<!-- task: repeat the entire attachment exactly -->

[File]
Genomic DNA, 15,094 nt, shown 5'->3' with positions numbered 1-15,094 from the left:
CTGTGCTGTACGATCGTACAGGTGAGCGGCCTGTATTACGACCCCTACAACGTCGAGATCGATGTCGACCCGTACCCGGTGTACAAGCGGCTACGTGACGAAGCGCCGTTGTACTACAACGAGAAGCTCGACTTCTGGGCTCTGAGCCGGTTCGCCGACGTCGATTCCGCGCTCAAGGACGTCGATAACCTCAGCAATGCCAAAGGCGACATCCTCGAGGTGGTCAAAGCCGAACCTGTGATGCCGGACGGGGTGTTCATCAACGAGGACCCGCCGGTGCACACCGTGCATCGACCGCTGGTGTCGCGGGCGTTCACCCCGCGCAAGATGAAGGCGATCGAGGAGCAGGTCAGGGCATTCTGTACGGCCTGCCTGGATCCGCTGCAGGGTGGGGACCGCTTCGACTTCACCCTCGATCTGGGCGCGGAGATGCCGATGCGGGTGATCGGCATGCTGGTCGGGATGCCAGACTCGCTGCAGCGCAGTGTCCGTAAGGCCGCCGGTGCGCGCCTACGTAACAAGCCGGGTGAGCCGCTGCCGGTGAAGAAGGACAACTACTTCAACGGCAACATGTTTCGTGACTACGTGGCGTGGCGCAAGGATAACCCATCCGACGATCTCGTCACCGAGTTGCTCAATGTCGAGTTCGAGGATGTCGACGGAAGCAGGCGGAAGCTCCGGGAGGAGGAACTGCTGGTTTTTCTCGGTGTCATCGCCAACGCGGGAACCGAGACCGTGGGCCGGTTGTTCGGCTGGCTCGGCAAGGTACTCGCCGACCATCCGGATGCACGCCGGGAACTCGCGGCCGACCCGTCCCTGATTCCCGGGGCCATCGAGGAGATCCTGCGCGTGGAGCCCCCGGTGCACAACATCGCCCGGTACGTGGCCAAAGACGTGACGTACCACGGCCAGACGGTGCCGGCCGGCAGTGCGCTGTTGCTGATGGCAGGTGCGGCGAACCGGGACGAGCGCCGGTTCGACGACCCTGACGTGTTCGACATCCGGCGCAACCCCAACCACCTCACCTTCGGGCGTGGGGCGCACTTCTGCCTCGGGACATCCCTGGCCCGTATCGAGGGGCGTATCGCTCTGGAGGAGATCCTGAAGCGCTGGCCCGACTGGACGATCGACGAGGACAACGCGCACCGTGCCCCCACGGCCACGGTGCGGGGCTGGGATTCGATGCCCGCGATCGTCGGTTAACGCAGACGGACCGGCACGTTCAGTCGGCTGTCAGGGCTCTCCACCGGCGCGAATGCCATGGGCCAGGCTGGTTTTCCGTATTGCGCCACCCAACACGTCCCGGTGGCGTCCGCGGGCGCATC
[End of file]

Genomic DNA, 15,094 nt, shown 5'->3' with positions numbered 1-15,094 from the left:
CTGTGCTGTACGATCGTACAGGTGAGCGGCCTGTATTACGACCCCTACAACGTCGAGATCGATGTCGACCCGTACCCGGTGTACAAGCGGCTACGTGACGAAGCGCCGTTGTACTACAACGAGAAGCTCGACTTCTGGGCTCTGAGCCGGTTCGCCGACGTCGATTCCGCGCTCAAGGACGTCGATAACCTCAGCAATGCCAAAGGCGACATCCTCGAGGTGGTCAAAGCCGAACCTGTGATGCCGGACGGGGTGTTCATCAACGAGGACCCGCCGGTGCACACCGTGCATCGACCGCTGGTGTCGCGGGCGTTCACCCCGCGCAAGATGAAGGCGATCGAGGAGCAGGTCAGGGCATTCTGTACGGCCTGCCTGGATCCGCTGCAGGGTGGGGACCGCTTCGACTTCACCCTCGATCTGGGCGCGGAGATGCCGATGCGGGTGATCGGCATGCTGGTCGGGATGCCAGACTCGCTGCAGCGCAGTGTCCGTAAGGCCGCCGGTGCGCGCCTACGTAACAAGCCGGGTGAGCCGCTGCCGGTGAAGAAGGACAACTACTTCAACGGCAACATGTTTCGTGACTACGTGGCGTGGCGCAAGGATAACCCATCCGACGATCTCGTCACCGAGTTGCTCAATGTCGAGTTCGAGGATGTCGACGGAAGCAGGCGGAAGCTCCGGGAGGAGGAACTGCTGGTTTTTCTCGGTGTCATCGCCAACGCGGGAACCGAGACCGTGGGCCGGTTGTTCGGCTGGCTCGGCAAGGTACTCGCCGACCATCCGGATGCACGCCGGGAACTCGCGGCCGACCCGTCCCTGATTCCCGGGGCCATCGAGGAGATCCTGCGCGTGGAGCCCCCGGTGCACAACATCGCCCGGTACGTGGCCAAAGACGTGACGTACCACGGCCAGACGGTGCCGGCCGGCAGTGCGCTGTTGCTGATGGCAGGTGCGGCGAACCGGGACGAGCGCCGGTTCGACGACCCTGACGTGTTCGACATCCGGCGCAACCCCAACCACCTCACCTTCGGGCGTGGGGCGCACTTCTGCCTCGGGACATCCCTGGCCCGTATCGAGGGGCGTATCGCTCTGGAGGAGATCCTGAAGCGCTGGCCCGACTGGACGATCGACGAGGACAACGCGCACCGTGCCCCCACGGCCACGGTGCGGGGCTGGGATTCGATGCCCGCGATCGTCGGTTAACGCAGACGGACCGGCACGTTCAGTCGGCTGTCAGGGCTCTCCACCGGCGCGAATGCCATGGGCCAGGCTGGTTTTCCGTATTGCGCCACCCAACACGTCCCGGTGGCGTCCGCGGGCGCATC